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Grasshopper sounds now available for everyone on Xeno-canto

EIS Kenniscentrum Insecten, Naturalis Biodiversity Center, Xeno-Canto
09-NOV-2022 - Since October 2022, Xeno-canto, the largest website for sound recordings of birds, has been updated with grasshoppers. This opens the possibility for naturalists to share recordings of grasshoppers. It also facilitates the identification of grasshoppers, even with sounds which are not audible to the human ear. This is the first step towards expanding Xeno-canto to all animal sounds.

Part of the homepage of Xeno-canto.orgThe website is well known by people who record bird sounds or want to learn more about them. The website contains recordings of sounds of about 10.000 bird species. The species list of the 30.000 grasshopper – Orthoptera – species has now been added to the website. A substantial part of all grasshoppers produce sounds. 1500 sound recordings of more than 170 European species have already been added. Bob Planqué of Xeno-canto adds with a smile: “But we expect that the number of recordings will rise quickly.”

Inaudible sounds made audible

Up until now only compressed formats – mp3 – could be uploaded. The technique of the website is updated, and all relevant recent formats can be uploaded, like WAV-files. Recordings can be saved in standard (CD) quality of 44.1 kHz sampling frequency, but also in high resolution, for example 384 kHz sampling frequency. This makes it possible to upload and play sounds above 20 kHz, which are inaudible for the human ear. More so than in bird song, these ultrasound sounds are important in grasshopper songs. Especially in bush-crickets, the loudest part of the song is ultrasound. “We make the ultrasound sounds audible by playing them ten times slower,” Baudewijn Odé explains. “When playing the song, you see the oscillogram, a sound wave in time, and a spectrogram, showing the pitch of the sound in time. The location and more details of the recording are also displayed.”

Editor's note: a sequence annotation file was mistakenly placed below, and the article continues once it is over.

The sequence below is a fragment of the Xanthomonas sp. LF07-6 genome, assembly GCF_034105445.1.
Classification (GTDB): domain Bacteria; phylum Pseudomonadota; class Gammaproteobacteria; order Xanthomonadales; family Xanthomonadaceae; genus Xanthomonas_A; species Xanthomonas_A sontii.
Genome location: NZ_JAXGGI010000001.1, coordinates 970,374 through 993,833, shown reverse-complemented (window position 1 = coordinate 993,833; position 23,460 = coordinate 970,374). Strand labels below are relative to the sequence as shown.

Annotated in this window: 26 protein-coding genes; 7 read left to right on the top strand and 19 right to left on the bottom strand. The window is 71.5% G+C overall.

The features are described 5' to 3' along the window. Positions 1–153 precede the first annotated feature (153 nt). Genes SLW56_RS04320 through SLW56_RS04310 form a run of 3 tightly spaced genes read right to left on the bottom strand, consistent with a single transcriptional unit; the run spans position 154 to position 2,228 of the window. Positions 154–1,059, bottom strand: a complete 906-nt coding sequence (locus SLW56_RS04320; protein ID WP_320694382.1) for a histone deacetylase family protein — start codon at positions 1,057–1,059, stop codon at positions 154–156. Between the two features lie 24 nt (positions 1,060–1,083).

A singing Ephippigerida areolaria, a Spanish bush-cricket that produces sound by rubbing its wings together. On the right the recording of a Spanish bush-cricket on Xeno-canto with a spectrogram (above) and oscillogram (below). The QR code on the top right leads directly to the recording on Xeno-canto (Source: Roy Kleukers, Xeno-canto)

Sound experts

By sharing sound recordings, we can learn how to learn how to recognize the songs of the different species. This is an important tool in species recognition in grasshoppers. Baudewijn: “So sound is an ideal way to recognize species in the field.” The website is equipped to accommodate distribution records, like in iNaturalist or Observation, but is specialized in sharing sound recordings. The sound recordings with locality information are shared with GBIF. Furthermore offers the possibility to upload unidentified sound recordings. Specialists from the Xeno-canto community can help to identify the species.

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A compilation of singing grasshoppers (Source: EIS Kenniscentrum Insecten)

Hopes for the future

“We expect that not only grasshopper enthusiasts will help in the growth of the collection of sound recordings; we think that recordists of other animal groups will take the opportunity to expand their horizon,” Bob Planqué says. As soon as the collection is large enough, it will be possible to develop automatic recognition software for grasshopper sounds. “Hopefully we can recognize all kind of species in all kinds of recordings. But that will be something for the future.” 

More information

Text: Baudewijn Odé en Roy Kleukers, EIS Kenniscentrum Insecten; Sander Pieterse, Naturalis en Xeno-canto; Bob Planqué en Willem-Pier Vellinga, Xeno-canto
Photos: Roy Kleukers (lead picture: singing male of the White-clubbed grasshopper Gomphocerippus rufus, near a female); Xeno-canto
Film: EIS Kenniscentrum Insecten